What is a pupusare?
A pupusa is a small, thick pancake made of maize or rice dough (pishtón) stuffed with one or more mixed ingredients.
What is the origin of pupusa?
Anthropological studies date the origin of the pupusas before the arrival of the Spanish conquistadors on American lands. According to Nahuatl language specialist, Manuel Bonilla, the origin of the word pupusa could come from two interpretations:
– Púpu which means “turned over” and tsa which means “filled”.
– Putsúua which means “stuffing”.
Nahuatl was the language of the Pipils, who inhabited the pre-Columbian site of the central and western part of El Salvador known today as the department of Cuscatlán.
What is the difference between masa and masa harina?
Traditional Mexican and Central American cuisines would not exist without masa. Technically, the word translates as “dough”, but it also means “food”. Without masa, there would be no tortillas, tamales, gorditas, sopes, or other traditional Latin American recipes.
Masa harina is a nixtamalized maize flour that is used to make masa.
What does masa mean?
In its simplest form, masa is a mixture of masa harina (nixtamalized maize flour) and water.
In that part of the world, you will often see nixtamalized maize flour with the mention “instant”, which refers to the amount of time it takes you to make a masa.
What is nixtamalized maize flour (masa harina)?
Nixtamalized maize flour is a very soft flour, finely ground from dried corn kernels that have been cooked and soaked in lime water (a solution of calcium hydroxide). This alkaline solution is what gives corn tortillas and tamales their pleasantly sour taste.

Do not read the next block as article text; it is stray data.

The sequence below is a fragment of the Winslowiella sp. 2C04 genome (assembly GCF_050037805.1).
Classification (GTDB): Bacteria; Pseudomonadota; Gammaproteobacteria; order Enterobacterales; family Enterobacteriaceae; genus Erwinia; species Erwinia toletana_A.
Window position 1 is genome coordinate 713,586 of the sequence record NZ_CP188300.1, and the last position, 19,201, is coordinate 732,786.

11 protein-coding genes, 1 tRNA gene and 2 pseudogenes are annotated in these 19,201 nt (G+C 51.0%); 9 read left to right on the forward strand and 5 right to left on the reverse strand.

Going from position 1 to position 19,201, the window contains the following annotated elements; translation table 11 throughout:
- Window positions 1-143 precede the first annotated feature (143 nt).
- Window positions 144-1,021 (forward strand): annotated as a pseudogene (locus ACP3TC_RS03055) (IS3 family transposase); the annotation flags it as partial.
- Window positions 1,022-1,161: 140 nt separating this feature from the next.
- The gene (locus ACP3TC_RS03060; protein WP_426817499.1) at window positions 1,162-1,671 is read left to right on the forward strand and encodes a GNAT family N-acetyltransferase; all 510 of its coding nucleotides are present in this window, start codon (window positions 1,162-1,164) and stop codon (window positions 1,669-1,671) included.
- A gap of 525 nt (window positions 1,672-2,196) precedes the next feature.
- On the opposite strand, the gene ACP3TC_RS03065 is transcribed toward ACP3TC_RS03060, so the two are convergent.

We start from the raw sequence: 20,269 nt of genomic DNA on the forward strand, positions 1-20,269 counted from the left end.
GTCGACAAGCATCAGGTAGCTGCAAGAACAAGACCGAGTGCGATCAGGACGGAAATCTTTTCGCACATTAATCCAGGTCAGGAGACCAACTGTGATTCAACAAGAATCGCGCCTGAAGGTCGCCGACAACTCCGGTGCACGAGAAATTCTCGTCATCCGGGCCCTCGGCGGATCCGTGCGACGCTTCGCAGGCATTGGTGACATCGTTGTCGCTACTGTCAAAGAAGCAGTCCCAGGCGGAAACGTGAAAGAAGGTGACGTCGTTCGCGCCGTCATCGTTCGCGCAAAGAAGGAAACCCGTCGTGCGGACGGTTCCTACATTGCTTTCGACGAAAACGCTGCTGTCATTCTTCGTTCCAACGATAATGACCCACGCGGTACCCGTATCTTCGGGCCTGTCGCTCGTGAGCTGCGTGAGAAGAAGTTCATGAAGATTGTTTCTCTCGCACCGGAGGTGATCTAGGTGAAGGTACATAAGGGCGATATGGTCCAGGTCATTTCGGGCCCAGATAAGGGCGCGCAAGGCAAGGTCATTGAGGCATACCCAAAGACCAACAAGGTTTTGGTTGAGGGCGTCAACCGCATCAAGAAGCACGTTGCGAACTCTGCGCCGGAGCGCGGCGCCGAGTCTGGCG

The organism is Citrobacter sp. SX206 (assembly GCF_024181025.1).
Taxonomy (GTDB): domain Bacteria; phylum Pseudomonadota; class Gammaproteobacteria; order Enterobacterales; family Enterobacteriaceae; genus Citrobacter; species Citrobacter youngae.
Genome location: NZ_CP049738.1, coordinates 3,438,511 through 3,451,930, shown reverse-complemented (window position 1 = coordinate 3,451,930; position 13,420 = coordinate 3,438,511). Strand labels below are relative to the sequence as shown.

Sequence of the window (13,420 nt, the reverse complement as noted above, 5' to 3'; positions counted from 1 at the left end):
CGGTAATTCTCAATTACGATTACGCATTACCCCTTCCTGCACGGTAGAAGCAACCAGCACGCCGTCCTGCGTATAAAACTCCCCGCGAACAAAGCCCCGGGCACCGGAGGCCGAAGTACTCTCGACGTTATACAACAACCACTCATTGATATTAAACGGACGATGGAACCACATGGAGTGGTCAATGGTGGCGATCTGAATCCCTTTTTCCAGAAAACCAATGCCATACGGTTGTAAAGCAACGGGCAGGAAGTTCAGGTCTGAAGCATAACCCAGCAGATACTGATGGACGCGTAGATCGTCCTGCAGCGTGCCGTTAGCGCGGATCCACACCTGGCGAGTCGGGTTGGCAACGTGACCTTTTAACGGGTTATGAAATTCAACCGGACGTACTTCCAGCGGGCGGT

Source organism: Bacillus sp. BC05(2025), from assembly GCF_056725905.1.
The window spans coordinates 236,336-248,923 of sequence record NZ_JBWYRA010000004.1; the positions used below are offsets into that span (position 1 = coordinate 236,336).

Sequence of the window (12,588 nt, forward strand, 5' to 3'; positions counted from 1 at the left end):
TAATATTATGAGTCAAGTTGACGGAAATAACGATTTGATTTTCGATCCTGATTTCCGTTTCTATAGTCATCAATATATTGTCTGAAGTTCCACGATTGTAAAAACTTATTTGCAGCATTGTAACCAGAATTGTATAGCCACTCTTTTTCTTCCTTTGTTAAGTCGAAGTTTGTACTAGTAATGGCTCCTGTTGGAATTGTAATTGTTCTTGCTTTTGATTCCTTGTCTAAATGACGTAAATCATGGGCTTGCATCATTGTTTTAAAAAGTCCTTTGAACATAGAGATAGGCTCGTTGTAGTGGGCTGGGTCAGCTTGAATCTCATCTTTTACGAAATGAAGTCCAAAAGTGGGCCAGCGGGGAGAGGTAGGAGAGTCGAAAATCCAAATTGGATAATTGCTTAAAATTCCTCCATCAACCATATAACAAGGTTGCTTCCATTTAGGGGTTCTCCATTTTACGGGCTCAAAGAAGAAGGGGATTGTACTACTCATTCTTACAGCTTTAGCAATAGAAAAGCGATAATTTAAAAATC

Nixtamalized maize flour is like any other flour, and it is best to keep it sealed at room temperature.
Because corn has been processed, you will rarely be able to substitute non-nixtamalized corn flour for recipes that require nixtamalized maize flour.
Nixtamalized maize flour comes in different types depending on the recipe. The most common is white corn flour, which is made from dry white corn. But there is also yellow nixtamalized maize flour, made from yellow corn.
The differences are minimal. There is a slight difference in flavor, with white corn being a little sweeter, but the difference in color is important.
There is also nixtamasa, a contraction of nixtamalized maize flour and masa. Nixtamasa is mainly used to make corn tortillas, as well as pupusas, and the nixtamalized maize flour, that is a little more coarsely ground, should be used to prepare tamales.
Other ingredients may sometimes be added in some nixtamalized maize flour. Yeast, fat (usually lard), sometimes even chili pepper, sugar, and cinnamon can be added to obtain a flavored dough.
Corn was at the center of Mayan and Aztec civilizations and cuisines. Unlike wheat, it does not contain gluten and it is therefore more difficult to knead.
It is not exactly known when nixtamalization was invented, but there are archaeological traces between 1200 and 1500 BC in Guatemala, proving that lime was used to process maize.